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Deal Reached To Disarm Syria's Chemical Weapons

Syria's chemical weapons arsenal is set to be destroyed by mid-2014. Regional experts hope the deal could be the beginning of the end of the Syrian civil war.

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A framework to destroy all of Syria's chemical weapons has been set by the U.S. and Russia, averting — for the time being — a U.S.-led military strike on Syria.

Secretary of State John Kerry and Russian Foreign Minister Sergey Lavrov have said they will seek a U.N. Security Council resolution that will punish Syrian President Bashar al-Assad with sanctions if he fails to allow the chemical weapons to be destroyed.

"There can be no games," Kerry said. "No room for avoidance or anything less than full compliance."

Lavrov called the agreements a "decision based on consensus and compromise and professionalism."

Inspectors must be on the ground by November and destruction or removal of the chemical weapons must be completed by mid-2014.

"We have committed to a standard that says, verify and verify," he said.

The framework reached between the U.S. and Russia demands that they inventory, isolate and eventually destroy Syria's chemical weapons stockpiles – no easy task as experts widely disagree on the quantity and location of Syria's chemical weapons.

According to previous assessments, Syria has anywhere between 500-1000 metric tons of chemical weapons that could be in as few as 5-6 sites, or as many as 100.

Following the U.S.-Russia deal, Kerry said that their teams of experts had reached a "shared assessment" of the weapon, and the outlines of a plan for how to confront them.

U.S. officials have already expressed hope that the deal of chemical weapons could lead to a broader cooperation, one that could eventually see serious diplomatic actions taken to end Syria's two and a half year civil war.

For now, however, they are daunted by the schedule set out in the "Framework for elimination of Syrian Chemical Weapons," a four-page document with technical annexes that outline the procedure that will be taken for, "expeditious destruction of the Syrian chemical weapons program and stringent verification."

One U.S. official familiar with the document told Buzzfeed that the framework called for all chemical weapons sites to be inspected and equipment for producing chemical weapons to be destroyed by the end of November.

In the next stage, chemical weapons will be gathered in one centralized location – likely near the port and military base of Tartous where Russian officials already have a presence – and facilities will be built on site to destroy the munitions.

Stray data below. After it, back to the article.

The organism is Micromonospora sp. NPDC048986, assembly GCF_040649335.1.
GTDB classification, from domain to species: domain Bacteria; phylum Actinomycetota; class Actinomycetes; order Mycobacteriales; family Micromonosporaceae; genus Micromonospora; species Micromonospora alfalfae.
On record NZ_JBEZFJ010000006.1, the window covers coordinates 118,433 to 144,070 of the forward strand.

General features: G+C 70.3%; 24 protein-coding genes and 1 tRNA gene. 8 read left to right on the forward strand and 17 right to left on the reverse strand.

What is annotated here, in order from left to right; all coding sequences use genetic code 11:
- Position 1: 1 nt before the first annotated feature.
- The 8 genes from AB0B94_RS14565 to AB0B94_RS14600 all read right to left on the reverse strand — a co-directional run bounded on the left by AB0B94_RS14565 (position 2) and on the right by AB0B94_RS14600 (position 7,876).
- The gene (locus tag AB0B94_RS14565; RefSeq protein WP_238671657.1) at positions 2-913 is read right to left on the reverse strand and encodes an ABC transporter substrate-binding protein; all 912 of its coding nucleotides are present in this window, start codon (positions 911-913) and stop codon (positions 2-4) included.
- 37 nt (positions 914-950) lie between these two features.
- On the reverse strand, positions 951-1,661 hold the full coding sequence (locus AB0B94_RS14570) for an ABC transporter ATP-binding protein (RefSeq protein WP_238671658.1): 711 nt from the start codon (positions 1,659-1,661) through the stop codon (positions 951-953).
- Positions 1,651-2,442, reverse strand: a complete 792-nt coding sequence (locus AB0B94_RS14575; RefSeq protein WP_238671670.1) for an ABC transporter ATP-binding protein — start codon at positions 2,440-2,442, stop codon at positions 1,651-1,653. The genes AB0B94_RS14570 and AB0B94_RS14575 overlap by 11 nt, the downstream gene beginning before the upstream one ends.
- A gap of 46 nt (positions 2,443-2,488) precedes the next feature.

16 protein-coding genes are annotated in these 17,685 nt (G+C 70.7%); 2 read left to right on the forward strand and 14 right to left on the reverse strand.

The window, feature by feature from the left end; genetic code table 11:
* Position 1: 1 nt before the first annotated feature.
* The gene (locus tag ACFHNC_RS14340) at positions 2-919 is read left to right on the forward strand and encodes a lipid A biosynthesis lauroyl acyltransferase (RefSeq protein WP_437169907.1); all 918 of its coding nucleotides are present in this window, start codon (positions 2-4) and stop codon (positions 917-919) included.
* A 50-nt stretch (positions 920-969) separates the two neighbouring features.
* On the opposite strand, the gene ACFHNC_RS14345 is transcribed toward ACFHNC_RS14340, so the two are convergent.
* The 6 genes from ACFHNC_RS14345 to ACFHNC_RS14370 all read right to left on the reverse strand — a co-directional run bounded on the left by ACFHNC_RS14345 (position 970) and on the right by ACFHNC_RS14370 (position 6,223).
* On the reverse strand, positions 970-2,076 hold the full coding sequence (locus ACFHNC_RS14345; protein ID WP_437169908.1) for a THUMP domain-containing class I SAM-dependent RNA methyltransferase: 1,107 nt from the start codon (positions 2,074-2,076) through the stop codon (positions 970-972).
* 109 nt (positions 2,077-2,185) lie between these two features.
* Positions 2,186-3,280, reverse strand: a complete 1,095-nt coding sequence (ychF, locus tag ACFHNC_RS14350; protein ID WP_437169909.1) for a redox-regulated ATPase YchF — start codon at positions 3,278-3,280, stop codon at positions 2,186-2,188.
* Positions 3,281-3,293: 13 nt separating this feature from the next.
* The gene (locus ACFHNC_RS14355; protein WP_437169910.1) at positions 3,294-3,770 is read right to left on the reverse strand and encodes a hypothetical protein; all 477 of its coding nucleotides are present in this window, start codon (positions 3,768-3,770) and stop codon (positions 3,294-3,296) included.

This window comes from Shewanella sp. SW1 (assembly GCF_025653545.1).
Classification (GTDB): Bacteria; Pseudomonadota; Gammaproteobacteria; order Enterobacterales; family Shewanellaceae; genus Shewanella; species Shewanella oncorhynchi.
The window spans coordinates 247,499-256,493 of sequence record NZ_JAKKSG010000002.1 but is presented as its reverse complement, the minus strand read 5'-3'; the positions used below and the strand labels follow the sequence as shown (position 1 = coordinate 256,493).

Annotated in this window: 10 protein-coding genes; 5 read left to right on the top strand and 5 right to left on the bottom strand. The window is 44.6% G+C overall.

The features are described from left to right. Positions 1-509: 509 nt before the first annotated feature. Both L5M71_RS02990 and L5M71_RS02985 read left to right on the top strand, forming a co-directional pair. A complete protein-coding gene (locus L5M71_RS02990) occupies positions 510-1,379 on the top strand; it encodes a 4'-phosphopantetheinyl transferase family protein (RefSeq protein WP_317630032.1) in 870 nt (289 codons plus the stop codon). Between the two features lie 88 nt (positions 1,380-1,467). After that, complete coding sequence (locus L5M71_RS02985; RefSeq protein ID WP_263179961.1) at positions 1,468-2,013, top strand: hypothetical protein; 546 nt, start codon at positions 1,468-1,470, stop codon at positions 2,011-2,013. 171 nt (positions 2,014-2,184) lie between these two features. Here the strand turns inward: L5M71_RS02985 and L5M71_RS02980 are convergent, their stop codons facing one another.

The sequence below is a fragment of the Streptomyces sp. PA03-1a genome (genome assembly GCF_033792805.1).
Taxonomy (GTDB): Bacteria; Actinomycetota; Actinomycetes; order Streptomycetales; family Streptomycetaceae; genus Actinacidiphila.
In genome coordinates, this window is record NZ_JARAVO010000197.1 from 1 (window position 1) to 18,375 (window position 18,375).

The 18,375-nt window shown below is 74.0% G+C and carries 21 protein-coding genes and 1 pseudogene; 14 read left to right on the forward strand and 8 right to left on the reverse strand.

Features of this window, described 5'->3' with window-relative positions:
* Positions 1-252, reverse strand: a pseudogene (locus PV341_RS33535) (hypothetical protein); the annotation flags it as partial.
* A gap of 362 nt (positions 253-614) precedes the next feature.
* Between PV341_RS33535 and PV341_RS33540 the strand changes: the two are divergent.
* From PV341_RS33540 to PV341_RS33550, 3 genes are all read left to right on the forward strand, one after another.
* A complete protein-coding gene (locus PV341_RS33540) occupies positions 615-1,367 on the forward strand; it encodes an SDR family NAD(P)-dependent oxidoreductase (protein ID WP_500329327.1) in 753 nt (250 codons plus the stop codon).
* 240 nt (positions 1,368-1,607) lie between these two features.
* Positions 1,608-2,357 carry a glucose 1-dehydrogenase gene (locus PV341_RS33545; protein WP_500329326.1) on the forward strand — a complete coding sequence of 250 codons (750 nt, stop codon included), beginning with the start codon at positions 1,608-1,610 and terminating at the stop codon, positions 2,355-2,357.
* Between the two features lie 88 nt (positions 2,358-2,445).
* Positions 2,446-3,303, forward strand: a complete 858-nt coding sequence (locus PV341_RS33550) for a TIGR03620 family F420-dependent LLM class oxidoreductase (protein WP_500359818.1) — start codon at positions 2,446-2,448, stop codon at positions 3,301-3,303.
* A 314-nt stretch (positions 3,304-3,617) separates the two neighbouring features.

"That is the plan as it stands now. Of course, we will have to accommodate if changes on the ground happen, said the U.S. official.

Earlier this week, Paul Walker, director of environmental security and sustainability at Global Green and an expert on chemical weapons, told Buzzfeed that that process could be "difficult and costly."

"On a scale of 1 to 10 of difficulty, I'd say it was a 10," said Walker.

He said that by his estimates, it would take up to four years and $2 billion to safely destroy all of Syria's chemical weapons. Yet the deal reached by the US and Russia hopes to have the task done by mid- 2014.

Walker said that in the U.S., the remaining chemical agents used for weapons are sitting around well-organized in massive barrels that "basically look like beer kegs," and which can safely be destroyed in a chemical process. But if the chemical agents have been weaponized — which definitely seems to be the case in Syria — they first have to be separated from the "live agent" or explosive.

That task usually involved not just a robot, but a massive secure structure in which the robot can complete its work without exposing humans. The robot has to have a liquid furnace to burn the agent and a separate furnace to burn the weapon. Another option is to "drain" the weapon. That involves using hot water and an additional caustic chemical that reacts with the chemical agent to destroy it.

In addition to all the unknowns, there's also the question of whether all the interested parties would cooperate in the midst of a civil war that has killed more than 100,000 Syrians.

Syrian rebels, especially Islamist groups that operate among the rebels, could decide to attack inspectors or those dismantling the chemical weapons. Fighting between the Syrian army and the rebels could come close to areas where chemical weapons are being held and accidentally set them off. Or the Syrian regime itself could begin a long and complicated cat-and-mouse game with the international community to hide and maintain their chemical weapons program.

Sheera Frenkel is a cybersecurity correspondent for BuzzFeed News based in San Francisco. She has reported from Israel, Egypt, Jordan and across the Middle East. Her secure PGP fingerprint is 4A53 A35C 06BE 5339 E9B6 D54E 73A6 0F6A E252 A50F

Contact Sheera Frenkel at

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